Nunhead’s Hidden Spaces

Every Shade of Green in Nunheadstatue in the cemetery

It’s an chilly, overcast Sunday afternoon in London and I’m a little gloomy having just returned from 3,200 meters above sea level in the French Pyrenees. I grab my little Cannon G12 and decide to look for some inspiration in Nunhead’s many green spaces.

I start with Nunhead Cemetery, or rather All Saints Cemetery Nunhead, as it is one of my personal favourites. You may be amused that I choose a 52 acre Victorian cemetery to lift a gloomy mood – not a natural choice you may think. It’s the last Sunday of April and I bump into the team from F.O.N.C. (Friends of Nunhead Cemetery). Their lovely warm smiles – and Portakabin office – are looking very inviting but I stay focussed on my photography mission. Rob volunteers to take me on a private walking tour of the western side of the cemetery. This is the part I am least familiar with so I accept the kind offer happily.

flowersI’m surprised to discover that the western side of the cemetery was for burials of people deemed “non-believers” by the church. This includes a number of notable clergy. Rob mentions that many tombs have nautical references as we are not far from Greenwich and I notice a sculpture of a gowned woman holding a ships anchor. We head uphill to yet another surprise. A solitary bench facing an unexpected and unbroken view of St Paul’s Cathedral in the distance. Rob informs me that this is one of the few views in London protected in law that can never be obstructed by development. As we amber along, Rob takes me to one of his favourite tombstones of an angel kneeling in prayer. Sweetly, someone has placed a cut bunch of Spring bluebells in the angel’s clasped hands. We walk on and come to “East Street Market” corner. This is an area of the cemetery reserved for the burial of East Street Market traders.

As Rob and I chat, I get a real insight into the tireless work of the F.O.N.C. The thing that strikes me the most is that everything the volunteers do – from repairing angel limbs, to weeding, to protecting and regenerating woodland wildlife, to removing trees that are endangering tombs – is done in such a away as to be “invisible” to the many thousands of families, artists, couples, photographers, film crews, joggers, ramblers, entomologists and dog owners who enjoy Nunhead Cemetery every single year. Perhaps contrary to its original purpose, the whole atmosphere at Nunhead Cemetery is one of both man and nature very much alive! The next Nunhead Cemetery “Annual Open Day” is on the 21st May 2016 and the “Animals in Service” Public Art exhibition commemorating the 100th anniversary of the Battle of Somme runs throughout weekends in May 2016. Not to be missed.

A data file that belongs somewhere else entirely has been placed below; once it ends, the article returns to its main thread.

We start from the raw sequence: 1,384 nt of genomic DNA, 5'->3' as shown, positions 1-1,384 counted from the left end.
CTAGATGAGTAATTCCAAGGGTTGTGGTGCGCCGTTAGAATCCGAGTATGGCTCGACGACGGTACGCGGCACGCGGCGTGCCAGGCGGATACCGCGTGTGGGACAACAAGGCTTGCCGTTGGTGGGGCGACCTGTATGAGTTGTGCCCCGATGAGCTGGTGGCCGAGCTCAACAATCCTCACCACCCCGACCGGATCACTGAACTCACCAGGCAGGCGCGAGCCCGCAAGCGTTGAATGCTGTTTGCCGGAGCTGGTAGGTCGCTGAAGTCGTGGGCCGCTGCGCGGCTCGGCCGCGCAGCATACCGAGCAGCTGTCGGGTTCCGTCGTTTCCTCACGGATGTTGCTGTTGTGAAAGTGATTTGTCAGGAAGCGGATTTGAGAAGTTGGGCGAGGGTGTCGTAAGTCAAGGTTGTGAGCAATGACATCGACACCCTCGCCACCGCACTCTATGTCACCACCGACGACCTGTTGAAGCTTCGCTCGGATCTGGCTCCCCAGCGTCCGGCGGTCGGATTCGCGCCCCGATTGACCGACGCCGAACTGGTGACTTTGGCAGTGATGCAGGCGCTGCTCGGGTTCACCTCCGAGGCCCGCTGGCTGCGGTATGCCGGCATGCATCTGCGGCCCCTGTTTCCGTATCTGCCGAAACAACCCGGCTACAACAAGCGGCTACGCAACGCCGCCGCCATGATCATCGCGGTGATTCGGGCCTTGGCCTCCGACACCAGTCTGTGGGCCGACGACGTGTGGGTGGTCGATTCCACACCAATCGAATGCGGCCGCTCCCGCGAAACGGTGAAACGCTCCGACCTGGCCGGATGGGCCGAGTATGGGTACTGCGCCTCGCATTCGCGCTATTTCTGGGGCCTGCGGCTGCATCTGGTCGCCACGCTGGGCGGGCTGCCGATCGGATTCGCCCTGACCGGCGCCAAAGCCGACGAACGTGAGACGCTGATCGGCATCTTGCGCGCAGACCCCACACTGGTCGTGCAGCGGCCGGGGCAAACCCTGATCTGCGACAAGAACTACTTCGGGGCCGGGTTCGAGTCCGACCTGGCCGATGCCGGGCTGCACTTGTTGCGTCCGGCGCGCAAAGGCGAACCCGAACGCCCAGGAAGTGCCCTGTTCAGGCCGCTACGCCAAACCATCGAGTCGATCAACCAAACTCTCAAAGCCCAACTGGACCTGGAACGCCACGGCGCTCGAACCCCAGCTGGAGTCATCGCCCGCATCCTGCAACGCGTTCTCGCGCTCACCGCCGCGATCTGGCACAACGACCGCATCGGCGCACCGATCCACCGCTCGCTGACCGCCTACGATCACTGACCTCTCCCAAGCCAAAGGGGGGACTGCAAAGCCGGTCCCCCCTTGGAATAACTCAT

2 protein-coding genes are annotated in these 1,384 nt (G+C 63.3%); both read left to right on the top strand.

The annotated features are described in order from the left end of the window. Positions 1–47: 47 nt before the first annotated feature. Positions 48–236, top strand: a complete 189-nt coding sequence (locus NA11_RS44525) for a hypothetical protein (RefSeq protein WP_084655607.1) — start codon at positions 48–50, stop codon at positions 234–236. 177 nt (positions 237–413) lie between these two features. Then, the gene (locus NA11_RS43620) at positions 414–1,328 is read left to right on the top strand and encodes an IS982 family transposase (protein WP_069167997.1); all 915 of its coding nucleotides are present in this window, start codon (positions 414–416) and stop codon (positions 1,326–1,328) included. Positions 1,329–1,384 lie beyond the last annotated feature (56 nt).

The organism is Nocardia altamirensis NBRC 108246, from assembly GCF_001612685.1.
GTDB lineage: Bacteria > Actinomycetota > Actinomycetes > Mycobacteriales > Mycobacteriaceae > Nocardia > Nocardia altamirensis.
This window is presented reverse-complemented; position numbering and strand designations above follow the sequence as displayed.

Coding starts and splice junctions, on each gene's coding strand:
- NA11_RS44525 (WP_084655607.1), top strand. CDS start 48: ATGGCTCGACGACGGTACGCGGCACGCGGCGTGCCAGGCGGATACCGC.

Kirkwood nature reserveReluctantly, I leave Rob and head to my next destination – the Kirkwood Nature Reserve. Although I live nearby, I confess I have never actually been here. The first thing I discover is that this small hidden green space is indeed a thriving nature reserve with winding path, trees in full spring blossom and all manner of birds, beetles and butterflies. Head to the rustic bridge, look for Speckled Wood butterflies and Stag beetles, rest on the well placed curved benches or bring your dog for a more energetic experience.Bench in Consort Park





My next stop couldn’t be more different – the small and perfectly manicured Consort Park. Groomed lawns, picnic benches, pruned trees and landscaped paths. This is a favourite amongst local teenagers and dog walkers alike and I meet Mike and his elderly, well-fed, bull terrier out for some late afternoon fresh air.

log bench

From Consort Park I head to the nearby Cossall Park and find yet a different experience again. This large, hidden, lawned and tree lined green space is all about carefree childhood. The local children have set up an informal football match which is now is in full swing complete with jumpers used as goalposts. View of Cossall ParkThis reminds me of my own childhood when we were free to play without adult supervision until dusk in our local parks in suburban Melbourne. It’s great to see children running, competing, yelling and laughing. Certainly puts paid to the idea that all children want to do is play with digital devices! It seems to me that if we provide safe, enclosed, green spaces children will simply come. And for such a small ward, Nunhead certainly has many, excellent green spaces for the enjoyment of adults, children and pets alike.

Vicky Kitson
24th April 2016